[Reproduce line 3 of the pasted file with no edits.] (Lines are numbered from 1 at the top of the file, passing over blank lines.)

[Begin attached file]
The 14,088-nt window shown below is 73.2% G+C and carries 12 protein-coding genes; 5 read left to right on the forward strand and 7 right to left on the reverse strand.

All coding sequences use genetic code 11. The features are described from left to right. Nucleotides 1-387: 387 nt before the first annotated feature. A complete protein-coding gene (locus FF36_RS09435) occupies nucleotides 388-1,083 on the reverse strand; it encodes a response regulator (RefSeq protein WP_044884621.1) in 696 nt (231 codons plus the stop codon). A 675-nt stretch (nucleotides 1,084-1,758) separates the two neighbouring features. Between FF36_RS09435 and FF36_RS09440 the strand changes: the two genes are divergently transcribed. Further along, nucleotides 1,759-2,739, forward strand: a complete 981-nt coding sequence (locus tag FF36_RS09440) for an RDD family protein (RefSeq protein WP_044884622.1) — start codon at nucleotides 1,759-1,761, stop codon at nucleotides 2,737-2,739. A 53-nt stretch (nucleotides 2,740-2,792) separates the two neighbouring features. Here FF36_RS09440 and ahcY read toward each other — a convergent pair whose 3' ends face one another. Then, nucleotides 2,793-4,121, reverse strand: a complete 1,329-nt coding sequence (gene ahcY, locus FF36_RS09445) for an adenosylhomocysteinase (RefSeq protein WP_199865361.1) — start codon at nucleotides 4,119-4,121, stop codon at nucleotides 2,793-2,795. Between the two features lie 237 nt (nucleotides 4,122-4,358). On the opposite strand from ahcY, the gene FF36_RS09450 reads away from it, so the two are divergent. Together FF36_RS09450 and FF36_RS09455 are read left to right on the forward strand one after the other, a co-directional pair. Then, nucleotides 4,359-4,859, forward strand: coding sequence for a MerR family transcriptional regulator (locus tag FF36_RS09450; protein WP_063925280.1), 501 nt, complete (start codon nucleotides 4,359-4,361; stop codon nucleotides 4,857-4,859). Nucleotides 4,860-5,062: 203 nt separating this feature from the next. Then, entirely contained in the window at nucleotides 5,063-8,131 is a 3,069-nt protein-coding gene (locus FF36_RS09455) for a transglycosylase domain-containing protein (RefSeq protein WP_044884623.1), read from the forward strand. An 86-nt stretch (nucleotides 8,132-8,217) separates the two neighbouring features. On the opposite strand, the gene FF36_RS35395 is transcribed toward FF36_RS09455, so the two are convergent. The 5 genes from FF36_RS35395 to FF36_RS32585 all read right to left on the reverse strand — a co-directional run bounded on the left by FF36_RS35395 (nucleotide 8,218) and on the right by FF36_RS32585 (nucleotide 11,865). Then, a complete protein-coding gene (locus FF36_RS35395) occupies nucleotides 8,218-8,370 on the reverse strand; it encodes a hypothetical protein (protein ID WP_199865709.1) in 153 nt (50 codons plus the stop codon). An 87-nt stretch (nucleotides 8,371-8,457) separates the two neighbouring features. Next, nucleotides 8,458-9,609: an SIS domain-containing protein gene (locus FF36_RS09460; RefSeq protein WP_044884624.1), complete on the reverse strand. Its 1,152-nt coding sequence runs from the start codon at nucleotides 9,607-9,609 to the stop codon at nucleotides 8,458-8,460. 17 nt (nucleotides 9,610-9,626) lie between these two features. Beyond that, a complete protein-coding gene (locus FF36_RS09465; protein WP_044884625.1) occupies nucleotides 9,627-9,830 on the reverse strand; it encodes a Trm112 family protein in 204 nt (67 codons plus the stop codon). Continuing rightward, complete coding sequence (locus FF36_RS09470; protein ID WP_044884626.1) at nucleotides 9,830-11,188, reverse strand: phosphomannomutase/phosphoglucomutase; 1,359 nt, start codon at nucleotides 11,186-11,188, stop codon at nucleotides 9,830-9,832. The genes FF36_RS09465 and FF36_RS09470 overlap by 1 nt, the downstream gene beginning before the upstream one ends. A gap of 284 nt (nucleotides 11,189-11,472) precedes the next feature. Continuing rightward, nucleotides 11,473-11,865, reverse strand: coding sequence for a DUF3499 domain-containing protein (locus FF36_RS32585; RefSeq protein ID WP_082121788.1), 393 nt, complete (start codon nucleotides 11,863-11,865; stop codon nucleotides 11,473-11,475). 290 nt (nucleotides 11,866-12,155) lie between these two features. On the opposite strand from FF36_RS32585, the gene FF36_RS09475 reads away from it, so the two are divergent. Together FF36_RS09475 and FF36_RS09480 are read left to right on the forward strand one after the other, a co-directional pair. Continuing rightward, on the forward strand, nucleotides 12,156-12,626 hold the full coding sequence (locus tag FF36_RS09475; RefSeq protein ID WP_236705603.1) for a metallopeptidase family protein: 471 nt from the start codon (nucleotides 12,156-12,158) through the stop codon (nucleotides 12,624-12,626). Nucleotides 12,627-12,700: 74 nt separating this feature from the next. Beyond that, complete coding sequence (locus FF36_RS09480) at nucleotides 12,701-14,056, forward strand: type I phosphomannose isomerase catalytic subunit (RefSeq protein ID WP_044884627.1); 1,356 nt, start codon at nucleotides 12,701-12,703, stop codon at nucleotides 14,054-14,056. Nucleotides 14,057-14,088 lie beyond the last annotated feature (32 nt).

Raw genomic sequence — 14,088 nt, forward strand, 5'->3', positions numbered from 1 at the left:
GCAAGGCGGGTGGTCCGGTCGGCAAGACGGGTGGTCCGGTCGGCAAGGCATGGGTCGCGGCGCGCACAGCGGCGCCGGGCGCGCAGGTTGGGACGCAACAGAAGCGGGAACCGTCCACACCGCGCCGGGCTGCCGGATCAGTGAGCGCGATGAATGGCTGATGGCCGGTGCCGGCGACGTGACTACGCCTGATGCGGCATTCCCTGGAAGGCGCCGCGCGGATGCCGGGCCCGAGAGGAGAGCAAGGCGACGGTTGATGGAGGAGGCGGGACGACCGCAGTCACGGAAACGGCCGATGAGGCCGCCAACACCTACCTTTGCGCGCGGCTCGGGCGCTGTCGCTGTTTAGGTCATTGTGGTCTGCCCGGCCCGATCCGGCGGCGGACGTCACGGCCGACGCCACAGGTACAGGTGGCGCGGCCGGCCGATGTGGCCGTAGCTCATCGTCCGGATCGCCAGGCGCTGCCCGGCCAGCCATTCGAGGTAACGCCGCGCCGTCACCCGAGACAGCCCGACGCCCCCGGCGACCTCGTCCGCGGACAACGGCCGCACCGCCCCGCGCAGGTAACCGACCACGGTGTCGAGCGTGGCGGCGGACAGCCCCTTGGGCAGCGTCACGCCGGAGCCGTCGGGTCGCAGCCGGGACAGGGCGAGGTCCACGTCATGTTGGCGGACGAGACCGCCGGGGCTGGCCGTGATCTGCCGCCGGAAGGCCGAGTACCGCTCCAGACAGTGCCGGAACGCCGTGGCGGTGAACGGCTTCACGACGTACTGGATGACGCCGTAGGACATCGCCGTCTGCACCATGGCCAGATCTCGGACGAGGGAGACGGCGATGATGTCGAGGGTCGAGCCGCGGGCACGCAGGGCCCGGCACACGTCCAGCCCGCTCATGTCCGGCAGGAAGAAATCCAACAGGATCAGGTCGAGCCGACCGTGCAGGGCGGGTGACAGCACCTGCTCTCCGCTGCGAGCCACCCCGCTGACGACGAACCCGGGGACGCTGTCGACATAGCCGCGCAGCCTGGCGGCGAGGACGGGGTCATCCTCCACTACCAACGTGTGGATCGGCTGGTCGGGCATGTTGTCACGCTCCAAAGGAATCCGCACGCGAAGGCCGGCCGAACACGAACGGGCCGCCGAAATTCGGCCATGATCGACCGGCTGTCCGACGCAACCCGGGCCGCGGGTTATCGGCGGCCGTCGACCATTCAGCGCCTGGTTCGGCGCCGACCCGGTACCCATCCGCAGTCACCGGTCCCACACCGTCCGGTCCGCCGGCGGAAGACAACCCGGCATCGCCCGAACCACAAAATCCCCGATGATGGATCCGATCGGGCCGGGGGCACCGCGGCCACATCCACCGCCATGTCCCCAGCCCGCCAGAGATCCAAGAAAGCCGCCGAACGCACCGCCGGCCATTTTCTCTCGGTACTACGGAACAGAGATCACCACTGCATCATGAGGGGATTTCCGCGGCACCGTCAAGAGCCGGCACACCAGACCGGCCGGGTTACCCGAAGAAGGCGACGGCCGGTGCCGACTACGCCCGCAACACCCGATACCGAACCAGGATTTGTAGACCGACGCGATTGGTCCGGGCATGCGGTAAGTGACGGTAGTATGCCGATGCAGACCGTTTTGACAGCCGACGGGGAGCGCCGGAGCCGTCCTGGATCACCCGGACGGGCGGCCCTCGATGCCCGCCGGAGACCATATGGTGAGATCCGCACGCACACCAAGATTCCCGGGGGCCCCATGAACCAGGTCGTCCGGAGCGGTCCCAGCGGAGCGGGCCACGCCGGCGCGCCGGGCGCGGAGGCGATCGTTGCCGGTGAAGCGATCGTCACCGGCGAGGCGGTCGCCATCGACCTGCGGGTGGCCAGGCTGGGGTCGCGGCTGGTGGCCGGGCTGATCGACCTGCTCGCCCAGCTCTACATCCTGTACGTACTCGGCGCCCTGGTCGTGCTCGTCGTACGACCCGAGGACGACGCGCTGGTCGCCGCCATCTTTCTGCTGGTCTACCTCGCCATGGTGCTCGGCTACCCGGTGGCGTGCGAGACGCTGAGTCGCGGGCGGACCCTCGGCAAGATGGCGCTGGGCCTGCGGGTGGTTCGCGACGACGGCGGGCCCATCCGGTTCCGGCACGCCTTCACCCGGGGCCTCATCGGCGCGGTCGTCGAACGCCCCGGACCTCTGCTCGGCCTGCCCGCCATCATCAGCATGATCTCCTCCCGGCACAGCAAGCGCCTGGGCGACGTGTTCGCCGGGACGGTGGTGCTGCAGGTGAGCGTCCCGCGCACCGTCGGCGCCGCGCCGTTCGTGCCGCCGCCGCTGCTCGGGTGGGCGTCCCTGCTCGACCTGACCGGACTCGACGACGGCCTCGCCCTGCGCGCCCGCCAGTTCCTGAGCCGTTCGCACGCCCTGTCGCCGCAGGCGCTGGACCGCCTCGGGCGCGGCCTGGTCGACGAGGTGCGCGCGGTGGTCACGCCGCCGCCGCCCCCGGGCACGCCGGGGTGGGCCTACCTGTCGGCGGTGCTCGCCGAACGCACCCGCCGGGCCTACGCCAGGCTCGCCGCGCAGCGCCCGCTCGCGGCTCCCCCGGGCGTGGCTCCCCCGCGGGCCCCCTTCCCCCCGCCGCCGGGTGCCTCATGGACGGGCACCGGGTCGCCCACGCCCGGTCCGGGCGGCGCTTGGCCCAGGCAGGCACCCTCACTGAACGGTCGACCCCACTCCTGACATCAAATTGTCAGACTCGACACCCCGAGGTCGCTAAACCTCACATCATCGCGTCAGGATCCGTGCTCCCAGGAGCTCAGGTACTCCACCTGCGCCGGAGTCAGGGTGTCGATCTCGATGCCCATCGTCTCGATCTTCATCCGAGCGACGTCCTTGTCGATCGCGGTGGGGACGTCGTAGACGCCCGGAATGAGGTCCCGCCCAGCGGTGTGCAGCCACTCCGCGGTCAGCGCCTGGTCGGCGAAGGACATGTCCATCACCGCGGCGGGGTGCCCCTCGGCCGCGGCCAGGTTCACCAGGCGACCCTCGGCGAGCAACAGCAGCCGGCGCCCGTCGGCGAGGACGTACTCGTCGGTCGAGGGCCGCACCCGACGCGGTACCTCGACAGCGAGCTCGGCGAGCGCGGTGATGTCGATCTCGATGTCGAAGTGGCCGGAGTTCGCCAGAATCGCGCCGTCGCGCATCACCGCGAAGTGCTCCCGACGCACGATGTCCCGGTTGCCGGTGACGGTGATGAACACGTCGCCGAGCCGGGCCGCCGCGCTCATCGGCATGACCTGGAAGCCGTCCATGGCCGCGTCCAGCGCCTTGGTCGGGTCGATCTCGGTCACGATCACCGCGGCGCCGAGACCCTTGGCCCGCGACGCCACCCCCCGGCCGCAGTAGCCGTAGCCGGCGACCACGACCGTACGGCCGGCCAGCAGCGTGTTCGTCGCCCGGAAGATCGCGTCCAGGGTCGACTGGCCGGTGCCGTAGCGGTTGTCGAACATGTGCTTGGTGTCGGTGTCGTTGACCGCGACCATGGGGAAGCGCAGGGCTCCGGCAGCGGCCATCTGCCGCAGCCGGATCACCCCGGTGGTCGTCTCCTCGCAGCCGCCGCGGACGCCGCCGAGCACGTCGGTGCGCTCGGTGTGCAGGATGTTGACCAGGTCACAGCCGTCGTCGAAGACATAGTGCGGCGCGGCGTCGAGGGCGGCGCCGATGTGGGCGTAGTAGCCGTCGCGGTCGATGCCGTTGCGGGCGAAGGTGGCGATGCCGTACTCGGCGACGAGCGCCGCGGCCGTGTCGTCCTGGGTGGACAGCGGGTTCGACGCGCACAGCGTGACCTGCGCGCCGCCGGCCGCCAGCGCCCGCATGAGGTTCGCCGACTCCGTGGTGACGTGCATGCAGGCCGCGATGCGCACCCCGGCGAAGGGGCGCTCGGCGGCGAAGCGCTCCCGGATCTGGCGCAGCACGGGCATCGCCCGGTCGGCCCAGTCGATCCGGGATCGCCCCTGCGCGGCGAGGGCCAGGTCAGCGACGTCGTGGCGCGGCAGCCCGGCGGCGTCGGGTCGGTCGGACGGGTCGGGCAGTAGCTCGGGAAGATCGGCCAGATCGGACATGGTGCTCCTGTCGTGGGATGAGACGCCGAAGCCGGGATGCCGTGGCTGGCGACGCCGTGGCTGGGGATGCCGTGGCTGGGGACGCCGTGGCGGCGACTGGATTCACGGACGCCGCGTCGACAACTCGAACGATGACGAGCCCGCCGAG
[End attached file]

Raw genomic sequence — 14,088 nt, forward strand, 5'->3', positions numbered from 1 at the left: